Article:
CAS  PubMed  PubMed Central  Article  Google Scholar 

  115. 115.

    Lim K-H, Counter CM. Reduction in the requirement of oncogenic Ras signaling to activation of PI3K/AKT pathway during tumor maintenance. Cancer Cell. 2005;8(5):381–92.

    CAS  PubMed  Article  Google Scholar 

  116. 116.

    Guertin DA, Sabatini DM. Defining the role of mTOR in cancer. Cancer Cell. 2007;12(1):9–22.

    CAS  Article  Google Scholar 

  117. 117.

    Takei Y, Saga Y, Mizukami H, Takayama T, Ohwada M, Ozawa K, Suzuki M. Overexpression of PTEN in ovarian cancer cells suppresses i.p. dissemination and extends survival in mice. Mol Cancer Ther. 2008;7(3):704–11.

    CAS  PubMed  Article  Google Scholar 

  118. 118.

    Molinari F, Frattini M. Functions and regulation of the PTEN gene in colorectal cancer. Front Oncol. 2014;3:326.

    PubMed  PubMed Central  Article  Google Scholar 

  119. 119.

    Milella M, Falcone I, Conciatori F, Cesta Incani U, Del Curatolo A, Inzerilli N, Nuzzo CMA, Vaccaro V, Vari S, Cognetti F, et al. PTEN: multiple functions in human malignant tumors. Front Oncol. 2015;5:24.

    PubMed  PubMed Central  Article  Google Scholar 

  120. 120.

    Showkat M, Beigh MA, Andrabi KI. mTOR signaling in protein translation regulation: implications in cancer genesis and therapeutic interventions. Mol Biol Int. 2014;2014:1–14.

    Article  Google Scholar 

  121. 121.

    Mannucci E. Insulin therapy and cancer in type 2 diabetes. ISRN Endocrinol. 2012;2012:1–12.

    Article  CAS  Google Scholar 

  122. 122.

    Joung KH, Jeong J-W, Ku BJ. The association between type 2 diabetes mellitus and women cancer: the epidemiological evidences and putative mechanisms. Biomed Res Int. 2015;2015:1–12.

    Article  CAS  Google Scholar 

  123. 123.

    Sun B, Karin M. Inflammation and liver tumorigenesis. Front Med. 2013;7(2):242–54.

    PubMed  Article  Google Scholar 

  124. 124.

    Nakagawa H. Inflammation- and stress-related signaling pathways in hepatocarcinogenesis. World J Gastroenterol. 2012;18(31):4071.

    PubMed  PubMed Central  Article  Google Scholar 

  125. 125.

    Bishayee A. The inflammation and liver cancer. In: Aggarwal BB, Sung B, Gupta SC, editors. Inflammation and cancer, vol. 816. Swetzerland: Springer, Basel; 2014. p. 401–35.

    Chapter  Google Scholar 

  126. 126.

    Hausmann S, Kong B, Michalski C, Erkan M, Friess H. The role of inflammation in pancreatic cancer. In: Aggarwal BB, Sung B, Gupta SC, editors. Inflammation and cancer, vol. 816. Swetzerland: Springer, Basel; 2014. p. 129–51.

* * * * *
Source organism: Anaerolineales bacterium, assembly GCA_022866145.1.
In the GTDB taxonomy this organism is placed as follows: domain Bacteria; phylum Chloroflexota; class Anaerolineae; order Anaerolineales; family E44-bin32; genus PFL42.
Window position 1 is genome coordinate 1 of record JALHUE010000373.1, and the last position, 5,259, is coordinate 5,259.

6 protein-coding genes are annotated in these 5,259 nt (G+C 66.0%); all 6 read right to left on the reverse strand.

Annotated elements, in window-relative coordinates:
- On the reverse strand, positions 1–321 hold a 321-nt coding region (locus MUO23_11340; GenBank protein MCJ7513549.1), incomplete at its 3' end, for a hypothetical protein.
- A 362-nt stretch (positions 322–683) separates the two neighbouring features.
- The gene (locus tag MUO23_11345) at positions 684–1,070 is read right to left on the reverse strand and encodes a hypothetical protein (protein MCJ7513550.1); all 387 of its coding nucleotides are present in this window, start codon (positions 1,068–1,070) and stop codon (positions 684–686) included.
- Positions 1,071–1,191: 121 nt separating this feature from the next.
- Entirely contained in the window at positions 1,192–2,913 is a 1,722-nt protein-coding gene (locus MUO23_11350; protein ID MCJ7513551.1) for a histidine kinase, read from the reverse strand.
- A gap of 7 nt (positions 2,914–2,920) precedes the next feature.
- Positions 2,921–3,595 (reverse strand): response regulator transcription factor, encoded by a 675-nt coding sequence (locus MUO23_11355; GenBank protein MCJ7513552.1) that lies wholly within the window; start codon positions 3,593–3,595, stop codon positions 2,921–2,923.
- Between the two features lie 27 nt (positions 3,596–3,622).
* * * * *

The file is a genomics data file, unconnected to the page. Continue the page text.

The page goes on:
Chapter  Google Scholar 

  127. 127.

    Kim S, Yang Y, Seki E. Inflammation and liver cancer: molecular mechanisms and therapeutic targets. Semin Liver Dis. 2019;39(01):26–42.

    PubMed  PubMed Central  Article  CAS  Google Scholar 

  128. 128.

    Naugler WE, Karin M. The wolf in sheep’s clothing: the role of interleukin-6 in immunity, inflammation and cancer. Trends Mol Med. 2008;14(3):109–19.

    CAS  PubMed  Article  Google Scholar 

  129. 129.

    Voloboueva LA, Giffard RG. Inflammation, mitochondria, and the inhibition of adult neurogenesis. J Neurosci Res. 2011;89(12):1989–96.

    CAS  PubMed  PubMed Central  Article  Google Scholar 

  130. 130.

    Jung IH, Choi JH-K, Chung Y-Y, Lim G-L, Park Y-N, Park SW. Predominant activation of JAK/STAT3 pathway by interleukin-6 is implicated in hepatocarcinogenesis. Neoplasia. 2015;17(7):586–97.

    CAS  PubMed  PubMed Central  Article  Google Scholar 

  131. 131.

    Ando M, Uehara I, Kogure K, Asano Y, Nakajima W, Abe Y, Kawauchi K, Tanaka N. Interleukin 6 enhances glycolysis through expression of the glycolytic enzymes hexokinase 2 and 6-phosphofructo-2-kinase/Fructose-2,6-bisphosphatase-3. J Nippon Med Sch. 2010;77(2):97–105.

    CAS  PubMed  Article  Google Scholar 

  132. 132.

    Weisberg SP, McCann D, Desai M, Rosenbaum M, Leibel RL, Ferrante AW. Obesity is associated with macrophage accumulation in adipose tissue. J Clin Investig. 2003;112(12):1796–808.

    CAS  PubMed  PubMed Central  Article  Google Scholar 

  133. 133.

    Sun B, Karin M. Obesity, inflammation, and liver cancer. J Hepatol. 2012;56(3):704–13.

    CAS  PubMed  Article  Google Scholar 

  134. 134.